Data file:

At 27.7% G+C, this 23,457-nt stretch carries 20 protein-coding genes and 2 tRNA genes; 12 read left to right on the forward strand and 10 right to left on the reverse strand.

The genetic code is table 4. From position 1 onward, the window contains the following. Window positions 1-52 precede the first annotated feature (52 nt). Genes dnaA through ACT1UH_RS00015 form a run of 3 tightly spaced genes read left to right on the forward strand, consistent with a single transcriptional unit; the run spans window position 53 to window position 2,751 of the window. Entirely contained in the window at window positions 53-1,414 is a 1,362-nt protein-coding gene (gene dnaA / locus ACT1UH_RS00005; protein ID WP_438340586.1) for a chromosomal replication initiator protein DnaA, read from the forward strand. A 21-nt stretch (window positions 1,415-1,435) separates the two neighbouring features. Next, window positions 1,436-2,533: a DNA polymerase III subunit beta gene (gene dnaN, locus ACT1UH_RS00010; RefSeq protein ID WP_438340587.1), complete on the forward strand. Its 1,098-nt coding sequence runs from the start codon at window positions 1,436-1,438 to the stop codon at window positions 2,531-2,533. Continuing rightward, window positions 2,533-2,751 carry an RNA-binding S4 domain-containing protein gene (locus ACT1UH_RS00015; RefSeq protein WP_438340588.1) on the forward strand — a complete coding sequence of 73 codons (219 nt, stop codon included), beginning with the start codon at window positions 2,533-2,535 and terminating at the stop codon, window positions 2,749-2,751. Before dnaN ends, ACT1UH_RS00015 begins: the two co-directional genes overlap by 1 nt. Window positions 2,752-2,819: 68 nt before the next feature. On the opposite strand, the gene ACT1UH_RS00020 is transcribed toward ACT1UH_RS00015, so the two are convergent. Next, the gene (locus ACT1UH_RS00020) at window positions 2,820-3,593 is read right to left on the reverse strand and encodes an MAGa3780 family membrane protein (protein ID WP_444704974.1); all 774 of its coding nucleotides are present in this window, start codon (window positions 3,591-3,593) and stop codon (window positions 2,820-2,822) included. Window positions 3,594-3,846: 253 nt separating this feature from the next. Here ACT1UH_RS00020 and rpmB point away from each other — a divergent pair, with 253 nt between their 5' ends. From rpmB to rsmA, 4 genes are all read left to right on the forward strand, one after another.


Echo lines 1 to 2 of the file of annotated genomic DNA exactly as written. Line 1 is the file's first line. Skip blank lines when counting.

At 27.7% G+C, this 23,457-nt stretch carries 20 protein-coding genes and 2 tRNA genes; 12 read left to right on the forward strand and 10 right to left on the reverse strand.

The genetic code is table 4. From position 1 onward, the window contains the following. Window positions 1-52 precede the first annotated feature (52 nt). Genes dnaA through ACT1UH_RS00015 form a run of 3 tightly spaced genes read left to right on the forward strand, consistent with a single transcriptional unit; the run spans window position 53 to window position 2,751 of the window. Entirely contained in the window at window positions 53-1,414 is a 1,362-nt protein-coding gene (gene dnaA / locus ACT1UH_RS00005; protein ID WP_438340586.1) for a chromosomal replication initiator protein DnaA, read from the forward strand. A 21-nt stretch (window positions 1,415-1,435) separates the two neighbouring features. Next, window positions 1,436-2,533: a DNA polymerase III subunit beta gene (gene dnaN, locus ACT1UH_RS00010; RefSeq protein ID WP_438340587.1), complete on the forward strand. Its 1,098-nt coding sequence runs from the start codon at window positions 1,436-1,438 to the stop codon at window positions 2,531-2,533. Continuing rightward, window positions 2,533-2,751 carry an RNA-binding S4 domain-containing protein gene (locus ACT1UH_RS00015; RefSeq protein WP_438340588.1) on the forward strand — a complete coding sequence of 73 codons (219 nt, stop codon included), beginning with the start codon at window positions 2,533-2,535 and terminating at the stop codon, window positions 2,749-2,751. Before dnaN ends, ACT1UH_RS00015 begins: the two co-directional genes overlap by 1 nt. Window positions 2,752-2,819: 68 nt before the next feature. On the opposite strand, the gene ACT1UH_RS00020 is transcribed toward ACT1UH_RS00015, so the two are convergent. Next, the gene (locus ACT1UH_RS00020) at window positions 2,820-3,593 is read right to left on the reverse strand and encodes an MAGa3780 family membrane protein (protein ID WP_444704974.1); all 774 of its coding nucleotides are present in this window, start codon (window positions 3,591-3,593) and stop codon (window positions 2,820-2,822) included. Window positions 3,594-3,846: 253 nt separating this feature from the next. Here ACT1UH_RS00020 and rpmB point away from each other — a divergent pair, with 253 nt between their 5' ends. From rpmB to rsmA, 4 genes are all read left to right on the forward strand, one after another.